Virtual Reality Operating in Banerjee Lab

Professor Banerjee Researching, Equipping Students with Virtual Reality Simulators for Surgery

In August, doctors successfully separated twins conjoined at the head – a condition known as craniopagus – during a 22-hour procedure at the All India Institute of Medical Sciences (AIIMS) in India. Since 1952, approximately 50 attempts have been made to separate such twins across the world, with the success rate less than 25 percent.

According to doctors, craniopagus occurs in one in three million births, and 50 percent of those affected die within 24 hours. For this rare surgery, the doctors had an opportunity to prepare for the operation unlike anyone before them. Prior to the surgery, they practiced the procedure in a 3D operating room using the ImmersiveTouch Mission Rehearsal virtual reality surgical platform developed by UIC Professor Prashant Banerjee, of the Department of Mechanical and Industrial Engineering.

“We build surgical simulators and that has been my research for the past 15 years,” said Banerjee, who led the Mission Rehearsal team in India. “One way to think about it is that it is like a video game console. The surgeon sits in front of the machine, he wears 3D VR glasses that allow him to see things in 3D, and he uses a haptic robot that lets him feel different tissues in the body.”

The technology converts traditional CT — special X-ray tests that produce cross-sectional images of the body using X-rays and a computer — MRI, and angiogram imaging into a 3D virtual environment. This allows the surgical team to see inside the brains and vascular structure of the twins to plan the surgery. The technology also allowed the doctors to replicate the surgical touch and feel of a medical device interacting with the patient while providing valuable pre-surgical insight.

“We could see, feel and study connected tissue, discuss anatomy, and examine surgical pathways,” said Dr. Deepak Gupta, Professor of Neurosurgery, at AIIMS. “Our team of roughly 40 doctors from pediatric neurosurgery, anesthesia, plastic surgery and cardiovascular sciences used the Mission Rehearsal platform to practice the surgery multiple times and plan the most effective surgical roadmap.”

“The virtual reality environment is a vast improvement over the distortions of x-rays and other traditional imaging that can misrepresent the challenges inherent in the patient’s anatomy,” said Banerjee, who is the CEO of ImmersiveTouch. “It removes much of the guesswork in advance and provides surgeons with a new, more informed and visualized plan of care.”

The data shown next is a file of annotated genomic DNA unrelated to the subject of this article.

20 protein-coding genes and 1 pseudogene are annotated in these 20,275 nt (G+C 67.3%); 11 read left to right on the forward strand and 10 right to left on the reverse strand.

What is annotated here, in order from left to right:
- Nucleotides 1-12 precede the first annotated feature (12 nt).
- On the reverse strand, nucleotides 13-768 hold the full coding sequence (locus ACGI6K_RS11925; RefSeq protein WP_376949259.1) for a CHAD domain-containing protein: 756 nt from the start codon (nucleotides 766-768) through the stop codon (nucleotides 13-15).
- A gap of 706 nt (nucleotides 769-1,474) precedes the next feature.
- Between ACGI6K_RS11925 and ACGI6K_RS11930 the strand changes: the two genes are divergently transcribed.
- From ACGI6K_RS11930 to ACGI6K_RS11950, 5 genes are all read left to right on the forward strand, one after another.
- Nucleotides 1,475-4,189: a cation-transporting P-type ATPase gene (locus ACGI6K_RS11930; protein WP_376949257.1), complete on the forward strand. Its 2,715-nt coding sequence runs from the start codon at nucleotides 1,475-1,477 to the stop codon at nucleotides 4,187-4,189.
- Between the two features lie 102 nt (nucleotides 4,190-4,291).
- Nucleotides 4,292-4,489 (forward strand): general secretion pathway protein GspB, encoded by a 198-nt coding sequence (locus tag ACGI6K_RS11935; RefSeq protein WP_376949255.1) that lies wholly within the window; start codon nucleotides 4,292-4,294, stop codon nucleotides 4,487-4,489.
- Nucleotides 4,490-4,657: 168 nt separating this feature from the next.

Providing medical professionals with the opportunity to practice a surgery in a virtual environment before they actually perform a procedure on a patient is a radical change for the future of healthcare. In the United States, the technology is being used at MetroHealth in Cleveland and by Banerjee’s students at UIC.

Innovative Technology Benefitting UIC Students

As a research institution, UIC engineering students and medical residents are benefiting tremendously by having access to ImmersiveTouch technology for education and research.

 “All of my Ph.D. students have been in high demand,” said Banerjee. “I have not had a Ph.D. student that was not found attractive at multiple places. Some chose to work at my company and some have gone on to work at other places.

Jie Jiang is one of Banerjee’s former students and is working at California-based nVidia Corporation, which is one of the hottest companies working on graphics processing units. Under Banerjee’s direction, Jiang expanded the research further, wrote a paper, and a patent has been submitted based on his work.

“He worked on some interesting algorithms for us, which was demanded by some of our surgeon collaborators,” said Banerjee. “He was developing two applications. One was enhancing our bone drilling method to be more efficient, and the other was bone cutting.”

Jiang is only one of several students to excel from the use of the opportunity to use the ImmersiveTouch technology. Master’s students have used the software and hardware for their thesis, and a Ph.D. student from Taiwan used the equipment to write a research paper.

Banerjee’s company also is providing software and simulator equipment free of cost to UIC for students to use at the Craniofacial Center on the university’s west campus. At that location, approximately 20 students are attending a Virtual Healthcare Engineering class taught by Banerjee.

He is working with Professor Pravin Patel, the chief of Craniofacial Surgery at UI Health, and Professor Fady Charbel, head of Neurosurgery in the UIC College of Medicine, and Professor Rachel Yudkowski, director of the Graham Clinical Performance Center. UIC’s Department of Surgery is slated to set up a major simulation center based on Banerjee’s ImmersiveTouch products in the spring.

Learn more about professor Banerjee’s research and accomplishments at Banerjee Profile.

By David Staudacher, UIC

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